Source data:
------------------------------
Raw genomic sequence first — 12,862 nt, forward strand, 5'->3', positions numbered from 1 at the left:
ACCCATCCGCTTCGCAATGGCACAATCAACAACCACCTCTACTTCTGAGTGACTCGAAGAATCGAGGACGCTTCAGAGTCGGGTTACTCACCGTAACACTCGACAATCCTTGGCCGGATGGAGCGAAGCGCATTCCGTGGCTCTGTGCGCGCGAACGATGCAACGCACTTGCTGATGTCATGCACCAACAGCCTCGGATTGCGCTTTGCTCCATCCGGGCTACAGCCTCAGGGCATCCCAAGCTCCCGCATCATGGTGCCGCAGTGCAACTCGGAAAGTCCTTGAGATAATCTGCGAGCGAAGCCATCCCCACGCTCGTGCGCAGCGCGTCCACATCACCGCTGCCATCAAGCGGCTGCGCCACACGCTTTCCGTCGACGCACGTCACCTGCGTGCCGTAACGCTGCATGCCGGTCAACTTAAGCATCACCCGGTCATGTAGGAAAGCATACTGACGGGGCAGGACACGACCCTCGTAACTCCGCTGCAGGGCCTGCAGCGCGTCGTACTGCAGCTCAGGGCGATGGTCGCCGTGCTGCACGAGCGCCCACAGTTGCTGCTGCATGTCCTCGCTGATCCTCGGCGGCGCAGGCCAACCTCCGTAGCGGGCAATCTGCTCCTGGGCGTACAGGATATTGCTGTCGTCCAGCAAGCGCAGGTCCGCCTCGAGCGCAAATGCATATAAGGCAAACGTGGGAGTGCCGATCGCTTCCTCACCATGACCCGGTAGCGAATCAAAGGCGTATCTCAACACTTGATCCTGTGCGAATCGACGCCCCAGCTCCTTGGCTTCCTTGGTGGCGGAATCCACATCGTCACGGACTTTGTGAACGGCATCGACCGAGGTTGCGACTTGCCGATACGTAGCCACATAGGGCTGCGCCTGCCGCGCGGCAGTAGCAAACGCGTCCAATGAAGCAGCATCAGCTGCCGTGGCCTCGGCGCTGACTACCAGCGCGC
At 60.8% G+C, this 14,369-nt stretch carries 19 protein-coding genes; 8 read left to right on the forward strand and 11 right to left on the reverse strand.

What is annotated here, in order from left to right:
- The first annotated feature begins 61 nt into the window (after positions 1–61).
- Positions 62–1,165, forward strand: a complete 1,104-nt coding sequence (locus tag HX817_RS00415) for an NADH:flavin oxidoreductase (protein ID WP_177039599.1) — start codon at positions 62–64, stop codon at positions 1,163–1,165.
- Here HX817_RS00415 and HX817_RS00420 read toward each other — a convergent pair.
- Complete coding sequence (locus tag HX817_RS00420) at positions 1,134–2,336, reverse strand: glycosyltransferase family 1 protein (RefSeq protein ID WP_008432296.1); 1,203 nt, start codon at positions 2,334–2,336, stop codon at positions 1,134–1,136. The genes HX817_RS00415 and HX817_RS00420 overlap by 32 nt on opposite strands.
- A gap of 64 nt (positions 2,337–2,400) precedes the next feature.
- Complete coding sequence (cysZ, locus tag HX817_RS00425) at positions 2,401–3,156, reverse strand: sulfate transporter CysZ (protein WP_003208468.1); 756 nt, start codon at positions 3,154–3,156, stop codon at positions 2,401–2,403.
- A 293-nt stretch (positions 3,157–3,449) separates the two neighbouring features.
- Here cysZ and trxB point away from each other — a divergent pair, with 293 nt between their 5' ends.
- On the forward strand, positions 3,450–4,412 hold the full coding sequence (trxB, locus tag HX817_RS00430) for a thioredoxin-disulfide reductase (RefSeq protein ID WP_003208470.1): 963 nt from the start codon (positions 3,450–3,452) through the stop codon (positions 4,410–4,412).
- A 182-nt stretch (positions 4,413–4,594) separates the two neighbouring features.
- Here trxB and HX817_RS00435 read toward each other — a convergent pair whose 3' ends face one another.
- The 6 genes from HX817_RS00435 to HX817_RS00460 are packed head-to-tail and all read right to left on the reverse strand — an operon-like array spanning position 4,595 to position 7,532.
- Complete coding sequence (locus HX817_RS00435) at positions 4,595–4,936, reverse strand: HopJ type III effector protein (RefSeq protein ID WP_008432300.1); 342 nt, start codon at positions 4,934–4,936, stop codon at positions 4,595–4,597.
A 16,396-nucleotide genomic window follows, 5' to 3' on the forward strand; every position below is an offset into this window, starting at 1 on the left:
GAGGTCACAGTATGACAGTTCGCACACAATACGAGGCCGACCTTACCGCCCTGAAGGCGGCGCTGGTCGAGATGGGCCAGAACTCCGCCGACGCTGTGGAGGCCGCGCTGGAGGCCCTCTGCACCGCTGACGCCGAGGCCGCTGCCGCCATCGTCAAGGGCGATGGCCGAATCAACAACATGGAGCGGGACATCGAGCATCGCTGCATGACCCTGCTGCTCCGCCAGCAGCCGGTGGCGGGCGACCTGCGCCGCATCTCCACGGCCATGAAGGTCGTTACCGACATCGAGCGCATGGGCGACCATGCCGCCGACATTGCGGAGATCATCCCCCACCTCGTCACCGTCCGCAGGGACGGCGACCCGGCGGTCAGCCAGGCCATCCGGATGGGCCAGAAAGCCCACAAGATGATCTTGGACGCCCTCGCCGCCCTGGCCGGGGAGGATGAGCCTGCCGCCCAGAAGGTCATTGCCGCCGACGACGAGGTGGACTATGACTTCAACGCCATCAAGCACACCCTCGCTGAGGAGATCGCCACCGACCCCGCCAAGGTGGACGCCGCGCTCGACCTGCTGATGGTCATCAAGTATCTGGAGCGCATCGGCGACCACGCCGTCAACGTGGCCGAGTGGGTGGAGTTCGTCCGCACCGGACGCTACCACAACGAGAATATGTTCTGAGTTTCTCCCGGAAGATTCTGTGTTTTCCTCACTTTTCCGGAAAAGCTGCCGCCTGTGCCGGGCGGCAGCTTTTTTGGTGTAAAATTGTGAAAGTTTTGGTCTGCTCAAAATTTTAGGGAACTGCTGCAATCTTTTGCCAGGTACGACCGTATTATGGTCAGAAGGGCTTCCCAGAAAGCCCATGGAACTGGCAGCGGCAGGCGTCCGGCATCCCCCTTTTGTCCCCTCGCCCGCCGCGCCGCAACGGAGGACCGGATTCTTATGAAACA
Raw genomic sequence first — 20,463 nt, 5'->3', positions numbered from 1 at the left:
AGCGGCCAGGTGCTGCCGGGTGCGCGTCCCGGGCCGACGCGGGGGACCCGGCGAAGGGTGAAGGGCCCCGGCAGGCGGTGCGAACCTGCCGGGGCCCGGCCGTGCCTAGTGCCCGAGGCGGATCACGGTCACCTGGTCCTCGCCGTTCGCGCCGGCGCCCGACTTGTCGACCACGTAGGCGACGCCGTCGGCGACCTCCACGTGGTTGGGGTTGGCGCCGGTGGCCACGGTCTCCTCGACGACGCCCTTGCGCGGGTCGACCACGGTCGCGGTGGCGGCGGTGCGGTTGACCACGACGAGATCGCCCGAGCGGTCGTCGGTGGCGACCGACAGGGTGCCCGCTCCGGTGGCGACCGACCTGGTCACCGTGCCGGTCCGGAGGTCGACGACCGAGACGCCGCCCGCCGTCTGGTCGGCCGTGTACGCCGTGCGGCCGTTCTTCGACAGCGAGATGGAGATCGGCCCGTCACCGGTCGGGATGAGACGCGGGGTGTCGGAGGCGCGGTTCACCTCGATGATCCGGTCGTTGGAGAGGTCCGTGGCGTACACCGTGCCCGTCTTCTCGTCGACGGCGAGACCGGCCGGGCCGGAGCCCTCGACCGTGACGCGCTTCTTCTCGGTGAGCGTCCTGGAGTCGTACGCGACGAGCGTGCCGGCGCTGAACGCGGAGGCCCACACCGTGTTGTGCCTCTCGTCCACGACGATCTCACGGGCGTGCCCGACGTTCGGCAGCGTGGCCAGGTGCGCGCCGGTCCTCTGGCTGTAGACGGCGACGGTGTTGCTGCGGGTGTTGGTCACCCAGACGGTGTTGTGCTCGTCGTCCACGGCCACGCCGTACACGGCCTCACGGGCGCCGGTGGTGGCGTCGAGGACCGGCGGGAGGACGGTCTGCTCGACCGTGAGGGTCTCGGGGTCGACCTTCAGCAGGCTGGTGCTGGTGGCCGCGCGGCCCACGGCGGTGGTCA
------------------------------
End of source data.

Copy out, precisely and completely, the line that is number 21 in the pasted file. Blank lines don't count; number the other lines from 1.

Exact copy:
AGCGGCCAGGTGCTGCCGGGTGCGCGTCCCGGGCCGACGCGGGGGACCCGGCGAAGGGTGAAGGGCCCCGGCAGGCGGTGCGAACCTGCCGGGGCCCGGCCGTGCCTAGTGCCCGAGGCGGATCACGGTCACCTGGTCCTCGCCGTTCGCGCCGGCGCCCGACTTGTCGACCACGTAGGCGACGCCGTCGGCGACCTCCACGTGGTTGGGGTTGGCGCCGGTGGCCACGGTCTCCTCGACGACGCCCTTGCGCGGGTCGACCACGGTCGCGGTGGCGGCGGTGCGGTTGACCACGACGAGATCGCCCGAGCGGTCGTCGGTGGCGACCGACAGGGTGCCCGCTCCGGTGGCGACCGACCTGGTCACCGTGCCGGTCCGGAGGTCGACGACCGAGACGCCGCCCGCCGTCTGGTCGGCCGTGTACGCCGTGCGGCCGTTCTTCGACAGCGAGATGGAGATCGGCCCGTCACCGGTCGGGATGAGACGCGGGGTGTCGGAGGCGCGGTTCACCTCGATGATCCGGTCGTTGGAGAGGTCCGTGGCGTACACCGTGCCCGTCTTCTCGTCGACGGCGAGACCGGCCGGGCCGGAGCCCTCGACCGTGACGCGCTTCTTCTCGGTGAGCGTCCTGGAGTCGTACGCGACGAGCGTGCCGGCGCTGAACGCGGAGGCCCACACCGTGTTGTGCCTCTCGTCCACGACGATCTCACGGGCGTGCCCGACGTTCGGCAGCGTGGCCAGGTGCGCGCCGGTCCTCTGGCTGTAGACGGCGACGGTGTTGCTGCGGGTGTTGGTCACCCAGACGGTGTTGTGCTCGTCGTCCACGGCCACGCCGTACACGGCCTCACGGGCGCCGGTGGTGGCGTCGAGGACCGGCGGGAGGACGGTCTGCTCGACCGTGAGGGTCTCGGGGTCGACCTTCAGCAGGCTGGTGCTGGTGGCCGCGCGGCCCACGGCGGTGGTCA